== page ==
Mad Men’s Betty Francis is becoming unhinged, complicated, incredible

Season 6 of Mad Men premiered Sunday night and, babes, it was glorious. Roger Sterling’s therapy sessions/waxing on death after his beloved Mimsy dies were worth the price of admission alone. (Now seems as good a time as any to shout SPOILERS.)

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I’ve been waiting roughly five months — since this column debuted — to write about Mad Men and, more specifically the women of Mad Men. What follows is not a recap; that’s what THE REST OF THE WHOLE INTERNET is for, and may I humbly suggest Grantland’s Molly Lambert as a suitable Mad Men spirit guide.

No, what follows is a column all about my new favourite TV super villain lunatic Betty Francis.

The former Mrs. Draper was feeling some feelings during the season opener. She’s thicker and older now, living in the suburbs with husband Henry Francis. She’s still a bored housewife, but she’s got a more sinister bent these days. And she’s doing things that prim-and-proper, gloved-and-coiffed Betty simply doesn’t do.

She’s pulled over for reckless driving. She mysteriously makes goulash for a bunch of stoned hippies in a flophouse. She dyes her famous ice-queen blonde locks deep brown, ostensibly in response the hippies mocking her suburban housewife life: “Eyes? Blue. Hair? Bottled. We don’t like your life any more than you do.” (The hair-dying was a move son Bobby was NOT DOWN WITH, BTW. “I hate it. You’re ugly,” he tells his mother, before stomping out of the room, personally offended. Still, the look on her face was one of pure defiance, which softened to pride after Henry tells her she’s a dead ringer for Elizabeth Taylor.)

Oh, and then there’s the casual, no-bigs RAPE JOKE (!?) she tosses out. A friend (maybe? it was hard to tell) of Sally’s named Sandy is staying at the Francis house and charms the family with her prodigal violin playing. Betty ‘playfully’ jokes that Henry and Bobby had the same look on their face when they were watching her, and Henry says something about leaving her for a 15-year-old musician. Then Betty says, “She’s just in the other room. Why don’t you go in there and rape her? I’ll hold her arms down.”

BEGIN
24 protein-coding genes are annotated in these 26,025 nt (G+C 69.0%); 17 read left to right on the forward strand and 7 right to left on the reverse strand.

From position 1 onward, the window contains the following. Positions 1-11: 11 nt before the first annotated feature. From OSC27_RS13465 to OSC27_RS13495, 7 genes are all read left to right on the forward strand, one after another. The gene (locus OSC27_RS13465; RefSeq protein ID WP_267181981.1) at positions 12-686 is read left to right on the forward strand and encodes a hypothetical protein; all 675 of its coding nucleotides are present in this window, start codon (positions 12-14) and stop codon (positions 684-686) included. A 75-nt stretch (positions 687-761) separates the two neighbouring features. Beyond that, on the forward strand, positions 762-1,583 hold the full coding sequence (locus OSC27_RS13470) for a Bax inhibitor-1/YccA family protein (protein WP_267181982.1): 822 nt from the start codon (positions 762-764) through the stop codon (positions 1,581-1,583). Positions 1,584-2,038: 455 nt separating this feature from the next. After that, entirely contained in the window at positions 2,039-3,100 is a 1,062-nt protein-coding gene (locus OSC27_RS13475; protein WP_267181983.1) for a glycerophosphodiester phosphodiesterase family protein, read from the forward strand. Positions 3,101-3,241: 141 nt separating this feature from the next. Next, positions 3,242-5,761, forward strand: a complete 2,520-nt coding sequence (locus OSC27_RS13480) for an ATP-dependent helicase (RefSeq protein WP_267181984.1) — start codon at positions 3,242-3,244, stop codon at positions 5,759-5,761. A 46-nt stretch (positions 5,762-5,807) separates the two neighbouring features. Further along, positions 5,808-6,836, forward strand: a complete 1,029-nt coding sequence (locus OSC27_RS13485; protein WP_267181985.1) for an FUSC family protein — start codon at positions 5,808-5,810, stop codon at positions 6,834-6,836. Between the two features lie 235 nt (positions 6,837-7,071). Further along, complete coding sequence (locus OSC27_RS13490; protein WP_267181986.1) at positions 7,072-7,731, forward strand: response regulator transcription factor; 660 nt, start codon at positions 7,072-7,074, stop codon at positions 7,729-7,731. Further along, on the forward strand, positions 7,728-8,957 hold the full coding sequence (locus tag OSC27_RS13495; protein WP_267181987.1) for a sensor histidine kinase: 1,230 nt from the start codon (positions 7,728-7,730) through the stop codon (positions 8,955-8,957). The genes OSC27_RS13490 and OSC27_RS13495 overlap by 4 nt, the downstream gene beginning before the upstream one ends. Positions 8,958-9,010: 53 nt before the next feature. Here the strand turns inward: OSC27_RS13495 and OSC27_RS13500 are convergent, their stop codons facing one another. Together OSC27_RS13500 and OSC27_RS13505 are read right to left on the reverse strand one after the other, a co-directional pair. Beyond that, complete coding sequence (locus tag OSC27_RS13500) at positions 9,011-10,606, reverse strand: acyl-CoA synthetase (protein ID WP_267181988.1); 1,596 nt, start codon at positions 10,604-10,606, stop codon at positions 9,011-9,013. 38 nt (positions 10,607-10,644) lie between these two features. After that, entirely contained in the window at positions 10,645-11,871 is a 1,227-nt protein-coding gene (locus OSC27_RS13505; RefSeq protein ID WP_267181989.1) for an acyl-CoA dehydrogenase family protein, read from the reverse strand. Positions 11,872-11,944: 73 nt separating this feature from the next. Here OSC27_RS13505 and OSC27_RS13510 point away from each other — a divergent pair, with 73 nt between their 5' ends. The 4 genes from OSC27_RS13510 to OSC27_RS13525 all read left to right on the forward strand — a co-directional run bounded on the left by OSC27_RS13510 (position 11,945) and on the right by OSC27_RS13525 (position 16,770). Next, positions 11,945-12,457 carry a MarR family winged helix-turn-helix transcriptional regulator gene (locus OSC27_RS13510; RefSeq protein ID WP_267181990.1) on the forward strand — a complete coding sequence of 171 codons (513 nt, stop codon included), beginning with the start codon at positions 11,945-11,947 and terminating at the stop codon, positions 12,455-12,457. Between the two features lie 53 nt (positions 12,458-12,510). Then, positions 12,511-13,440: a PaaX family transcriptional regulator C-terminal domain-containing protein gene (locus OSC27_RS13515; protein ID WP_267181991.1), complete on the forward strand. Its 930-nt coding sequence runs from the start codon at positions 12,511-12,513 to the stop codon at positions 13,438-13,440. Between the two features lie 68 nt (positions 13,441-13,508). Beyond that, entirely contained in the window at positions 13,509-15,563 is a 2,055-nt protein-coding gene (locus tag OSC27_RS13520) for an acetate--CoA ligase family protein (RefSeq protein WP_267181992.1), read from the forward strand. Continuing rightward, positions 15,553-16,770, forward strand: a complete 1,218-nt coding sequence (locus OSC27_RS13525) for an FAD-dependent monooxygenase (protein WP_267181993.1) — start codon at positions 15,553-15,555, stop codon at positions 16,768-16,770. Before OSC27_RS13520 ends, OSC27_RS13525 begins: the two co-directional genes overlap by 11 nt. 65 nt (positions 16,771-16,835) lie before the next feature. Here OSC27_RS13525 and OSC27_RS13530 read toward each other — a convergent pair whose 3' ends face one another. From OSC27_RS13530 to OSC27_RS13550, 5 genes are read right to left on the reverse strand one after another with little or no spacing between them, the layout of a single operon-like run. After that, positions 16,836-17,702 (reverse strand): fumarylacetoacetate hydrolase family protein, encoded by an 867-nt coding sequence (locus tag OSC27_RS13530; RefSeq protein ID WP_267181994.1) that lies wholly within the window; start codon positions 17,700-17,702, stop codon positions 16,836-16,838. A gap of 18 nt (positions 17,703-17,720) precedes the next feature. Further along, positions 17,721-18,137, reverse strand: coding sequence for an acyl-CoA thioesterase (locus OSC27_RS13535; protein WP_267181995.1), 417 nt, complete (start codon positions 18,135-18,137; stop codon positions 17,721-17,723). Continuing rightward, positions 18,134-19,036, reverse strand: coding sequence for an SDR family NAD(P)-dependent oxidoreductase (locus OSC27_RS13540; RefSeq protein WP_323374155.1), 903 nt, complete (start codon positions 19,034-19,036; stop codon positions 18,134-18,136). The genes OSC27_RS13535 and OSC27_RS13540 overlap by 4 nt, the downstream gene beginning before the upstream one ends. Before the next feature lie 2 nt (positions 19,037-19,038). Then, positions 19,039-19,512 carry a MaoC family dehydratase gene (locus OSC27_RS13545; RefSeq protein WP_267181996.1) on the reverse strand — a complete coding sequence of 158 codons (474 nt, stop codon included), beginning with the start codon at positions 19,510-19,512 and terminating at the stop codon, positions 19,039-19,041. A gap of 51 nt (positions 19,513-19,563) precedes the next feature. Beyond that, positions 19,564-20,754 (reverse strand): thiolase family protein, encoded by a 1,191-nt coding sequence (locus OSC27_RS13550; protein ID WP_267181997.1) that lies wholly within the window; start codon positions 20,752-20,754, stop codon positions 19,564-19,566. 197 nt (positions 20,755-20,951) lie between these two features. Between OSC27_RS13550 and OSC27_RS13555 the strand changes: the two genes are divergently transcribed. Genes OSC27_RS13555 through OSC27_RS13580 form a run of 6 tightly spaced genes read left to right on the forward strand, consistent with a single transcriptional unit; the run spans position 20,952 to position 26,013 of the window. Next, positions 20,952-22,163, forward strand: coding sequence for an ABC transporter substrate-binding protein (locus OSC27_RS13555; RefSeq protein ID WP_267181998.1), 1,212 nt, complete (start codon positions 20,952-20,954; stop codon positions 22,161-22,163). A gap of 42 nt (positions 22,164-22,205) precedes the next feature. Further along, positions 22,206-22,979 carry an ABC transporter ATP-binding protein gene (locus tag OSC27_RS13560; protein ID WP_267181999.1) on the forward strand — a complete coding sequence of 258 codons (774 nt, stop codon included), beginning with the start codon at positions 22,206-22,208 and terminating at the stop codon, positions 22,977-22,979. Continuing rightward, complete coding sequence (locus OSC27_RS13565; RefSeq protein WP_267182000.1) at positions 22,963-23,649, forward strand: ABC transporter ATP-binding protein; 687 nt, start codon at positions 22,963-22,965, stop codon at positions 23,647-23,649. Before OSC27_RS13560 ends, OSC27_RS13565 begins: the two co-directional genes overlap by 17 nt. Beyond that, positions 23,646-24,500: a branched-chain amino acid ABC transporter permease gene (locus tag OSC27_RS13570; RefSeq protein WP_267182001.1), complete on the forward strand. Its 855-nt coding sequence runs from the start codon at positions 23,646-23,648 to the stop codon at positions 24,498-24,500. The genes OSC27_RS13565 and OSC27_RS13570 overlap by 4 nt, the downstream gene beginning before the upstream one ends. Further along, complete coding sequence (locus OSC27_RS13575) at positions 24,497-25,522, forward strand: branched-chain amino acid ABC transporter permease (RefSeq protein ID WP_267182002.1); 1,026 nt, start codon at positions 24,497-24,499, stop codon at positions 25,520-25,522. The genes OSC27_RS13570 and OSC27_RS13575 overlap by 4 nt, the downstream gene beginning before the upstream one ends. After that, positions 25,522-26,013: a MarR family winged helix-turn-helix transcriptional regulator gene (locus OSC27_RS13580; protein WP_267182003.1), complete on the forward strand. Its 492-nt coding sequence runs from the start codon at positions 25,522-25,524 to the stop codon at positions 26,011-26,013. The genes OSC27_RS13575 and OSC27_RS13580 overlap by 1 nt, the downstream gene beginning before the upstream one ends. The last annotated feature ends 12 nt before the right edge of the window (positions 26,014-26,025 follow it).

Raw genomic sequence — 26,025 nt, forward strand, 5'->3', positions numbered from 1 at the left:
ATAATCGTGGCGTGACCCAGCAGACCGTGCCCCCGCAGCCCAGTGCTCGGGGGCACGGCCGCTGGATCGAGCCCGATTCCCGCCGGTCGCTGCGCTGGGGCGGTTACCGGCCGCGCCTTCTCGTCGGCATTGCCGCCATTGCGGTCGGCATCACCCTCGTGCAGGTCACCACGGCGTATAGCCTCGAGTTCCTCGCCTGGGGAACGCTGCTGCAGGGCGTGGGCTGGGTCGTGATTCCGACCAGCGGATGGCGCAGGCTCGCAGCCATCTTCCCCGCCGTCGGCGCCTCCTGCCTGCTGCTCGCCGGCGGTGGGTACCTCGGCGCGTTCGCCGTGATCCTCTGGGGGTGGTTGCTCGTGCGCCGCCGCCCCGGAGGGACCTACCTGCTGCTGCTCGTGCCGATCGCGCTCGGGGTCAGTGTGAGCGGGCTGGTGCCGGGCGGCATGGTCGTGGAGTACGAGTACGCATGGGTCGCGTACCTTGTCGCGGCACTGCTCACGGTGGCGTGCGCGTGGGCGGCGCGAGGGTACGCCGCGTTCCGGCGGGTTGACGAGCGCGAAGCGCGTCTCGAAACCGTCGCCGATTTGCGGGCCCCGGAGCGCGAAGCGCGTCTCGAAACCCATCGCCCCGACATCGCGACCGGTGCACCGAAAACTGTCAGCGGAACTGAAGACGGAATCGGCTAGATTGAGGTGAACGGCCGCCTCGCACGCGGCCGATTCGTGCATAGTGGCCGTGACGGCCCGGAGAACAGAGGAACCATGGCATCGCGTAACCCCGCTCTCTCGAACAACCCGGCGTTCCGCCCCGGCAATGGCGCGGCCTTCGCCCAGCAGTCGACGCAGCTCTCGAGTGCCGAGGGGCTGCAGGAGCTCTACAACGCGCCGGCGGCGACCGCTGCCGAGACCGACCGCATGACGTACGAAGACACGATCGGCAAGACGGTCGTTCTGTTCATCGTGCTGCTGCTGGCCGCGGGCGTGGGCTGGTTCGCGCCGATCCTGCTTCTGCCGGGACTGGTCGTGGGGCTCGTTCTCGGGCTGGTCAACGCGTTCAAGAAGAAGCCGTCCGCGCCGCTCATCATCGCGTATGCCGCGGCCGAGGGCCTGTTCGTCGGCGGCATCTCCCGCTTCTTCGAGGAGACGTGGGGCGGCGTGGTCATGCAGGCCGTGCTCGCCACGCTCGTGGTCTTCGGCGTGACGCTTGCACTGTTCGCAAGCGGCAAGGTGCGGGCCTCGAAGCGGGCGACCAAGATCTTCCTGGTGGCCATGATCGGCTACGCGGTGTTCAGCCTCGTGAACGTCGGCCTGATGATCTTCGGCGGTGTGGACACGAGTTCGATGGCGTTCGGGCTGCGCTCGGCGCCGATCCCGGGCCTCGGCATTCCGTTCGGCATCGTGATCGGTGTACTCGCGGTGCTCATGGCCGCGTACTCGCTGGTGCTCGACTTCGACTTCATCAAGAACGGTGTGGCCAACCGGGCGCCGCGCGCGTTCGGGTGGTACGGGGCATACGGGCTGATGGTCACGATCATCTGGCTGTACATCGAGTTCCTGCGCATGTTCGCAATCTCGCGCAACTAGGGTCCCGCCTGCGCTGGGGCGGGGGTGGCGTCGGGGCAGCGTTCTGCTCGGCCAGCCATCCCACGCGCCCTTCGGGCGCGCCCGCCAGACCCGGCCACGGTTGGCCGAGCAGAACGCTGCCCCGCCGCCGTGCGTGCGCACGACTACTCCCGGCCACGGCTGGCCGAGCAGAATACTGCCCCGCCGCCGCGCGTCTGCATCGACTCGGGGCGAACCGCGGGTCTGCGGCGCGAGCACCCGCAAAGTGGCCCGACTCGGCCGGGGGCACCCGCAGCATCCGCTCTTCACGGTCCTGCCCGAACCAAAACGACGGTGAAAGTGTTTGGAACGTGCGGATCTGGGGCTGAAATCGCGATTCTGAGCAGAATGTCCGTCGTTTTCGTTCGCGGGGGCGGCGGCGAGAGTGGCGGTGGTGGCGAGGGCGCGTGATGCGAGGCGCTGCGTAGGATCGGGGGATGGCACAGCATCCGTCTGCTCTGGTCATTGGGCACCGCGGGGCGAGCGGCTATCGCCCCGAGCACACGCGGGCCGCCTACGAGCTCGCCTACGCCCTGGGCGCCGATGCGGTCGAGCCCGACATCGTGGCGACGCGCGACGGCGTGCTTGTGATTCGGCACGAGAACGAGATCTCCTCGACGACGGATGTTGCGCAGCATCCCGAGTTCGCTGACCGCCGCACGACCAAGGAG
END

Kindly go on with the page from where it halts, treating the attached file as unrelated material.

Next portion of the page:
That’s some dark shit, Bets. Real dark.

The Elizabeth Taylor reference was apropos; as Rachel Eddin noted in her recap for Wired, “Betty is working hard to achieve her long-term goal of actually living Who’s Afraid of Virginia Woolf.” Yup! She’s slowly becoming ol’ unhinged harridan Martha (a role that won Liz an Oscar, I might add). AND I AM EXCITED ABOUT THIS.

See, I’ve long held the belief that Betty was an interesting, complicated character — or at least capable of becoming an interesting, complicated character. But that distinction was always reserved for Don — who is equally as unlikeable, I might add — while Betty was always relegated to vapid and vain. So I was thrilled when the writers decided to put pregnant January Jones in a fat suit in Season 5 rather than hide her behind strategically placed handbags and vases and give her SOMETHING TO DO. When we left her, she was grappling with the father of her children living with some hip, young thing (the endlessly boring Megan) while living in a body she no longer recognizes.

To see her take some ownership of her life and appearance on Sunday night’s episode was exciting.

Don’t get me wrong, I still love my homegirls Joan (WTF was with that abomination of an outfit?) and Peggy KILLING IT! Olson. But Betty — she’s fascinating. Maybe January Jones will finally get her Emmy this season.


Jen Zoratti is a Spectator Tribune columnist and freelance music journo. Her favourite woman of Mad Men is actually Sally Draper. Follow her on Twitter @JenZoratti.